Prayer and Numbers That May Surprise You

May 3rd is National Day of Prayer here in the U.S. For me, every day is a day of prayer. And I’m not alone. Not by a long shot.

In Michigan, 56% pray at least once a day and 76% pray at least once a week according to the 2008 Pew Forum Religious Landscape Survey. And in the U.S. as a whole the numbers are about the same: 58% daily and 75% weekly.

Now let’s do a little math here to make this more meaningful. According to the 2010 U.S. Census, Michigan’s population is just under 10 million. Which means that over 5.5 million of us in Michigan pray at least once a day, and over 7.5 million of us in Michigan pray at least once a week. And nationally, with over 308 million this translates into 178 million daily and 232 million weekly.

This is even more significant when considering that almost half (49%) of all adults in the U.S. said in 2007 that they had prayed about their health. This according to a report published in 2011 by The American Psychological Association entitled National Trends in Prayer Use as a Coping Mechanism for Health.

And in “Does God answer prayer? ASU research says ‘yes’ ” in the Arizona State University News, Assistant Professor David Hodge describes clinical studies researching the effectiveness of prayer this way: “Some have found positive results for prayer. Others have found no effect. Conducting a meta-analysis takes into account the entire body of empirical research on intercessory prayer. Using this procedure, we find that prayer offered on behalf of another yields positive results.

I have found that praying for oneself also yields positive results. And millions of us are praying frequently!

There are different forms of prayer: for example, petition–asking the divine for help, affirmation–knowing and affirming God’s goodness and our nature derived from Him, and spiritual realization–getting past self and feeling a strong connection with the divine.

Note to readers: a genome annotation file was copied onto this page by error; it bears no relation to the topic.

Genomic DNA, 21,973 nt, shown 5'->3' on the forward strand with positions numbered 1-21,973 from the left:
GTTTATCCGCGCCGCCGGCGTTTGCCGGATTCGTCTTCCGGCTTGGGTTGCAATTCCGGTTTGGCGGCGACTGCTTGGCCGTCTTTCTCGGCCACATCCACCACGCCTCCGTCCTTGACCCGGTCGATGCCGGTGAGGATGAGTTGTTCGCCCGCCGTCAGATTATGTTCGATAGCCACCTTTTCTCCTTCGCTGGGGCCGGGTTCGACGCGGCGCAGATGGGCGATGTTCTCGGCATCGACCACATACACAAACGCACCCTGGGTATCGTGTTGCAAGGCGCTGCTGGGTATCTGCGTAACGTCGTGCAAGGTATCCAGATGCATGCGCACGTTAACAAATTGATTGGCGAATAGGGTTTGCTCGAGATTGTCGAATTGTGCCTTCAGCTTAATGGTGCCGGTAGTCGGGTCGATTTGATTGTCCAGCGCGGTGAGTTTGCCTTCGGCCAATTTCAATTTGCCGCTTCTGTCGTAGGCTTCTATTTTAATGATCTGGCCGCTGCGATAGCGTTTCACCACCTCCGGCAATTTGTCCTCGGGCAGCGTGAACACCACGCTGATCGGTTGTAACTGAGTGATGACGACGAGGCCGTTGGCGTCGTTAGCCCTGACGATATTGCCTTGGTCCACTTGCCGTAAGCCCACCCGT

Prayer is more than a recitation or repetition of a set of words, although I find that this sometimes helps me get started when praying. Prayer is listening to the divine. Prayer is communication. I like to talk with God in the first-person in silent prayer to feel His closeness. And I try to remember that I need to listen at least as much as I talk — still working on that!

My prayers include understanding the nature of God and his perfection and goodness with an accompanying recognition that all of us, as His children, are actually spiritual beings that exhibit His wonderful nature, His perfection, health, intelligence, and love.

I ask Him for wisdom, safety, and peace. I affirm my God-given abilities, freedom, health and happiness. I thank Him for the good that has come my way. I strive to realize that we are all WITH HIM and LIKE HIM. I listen for inspiration. And most importantly, I strive to feel a connection to God in which I feel His love and care for me and for everyone.

It’s not all about the numbers.

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2 thoughts on “Prayer and Numbers That May Surprise You”

  1. The article you cite actually says that the meta-analysis of all 17 studies showed only 7 studies that had a small but significant effect. The other 10 found no effect. The article concluded that it shouldn’t be considered an effective treatment. The quote you included was only of the meta-analysis of the tests that provided positive results.

  2. Response to W. Quine:
    Thank you for joining the conversation. While the meta-analysis is not deemed sufficient evidence by the American Psychological Association to recommend prayer as a standard treatment for depression, please also consider that in the article cited, the conclusion begins with this statement: “Overall, the meta-analysis indicates that prayer is effective.”

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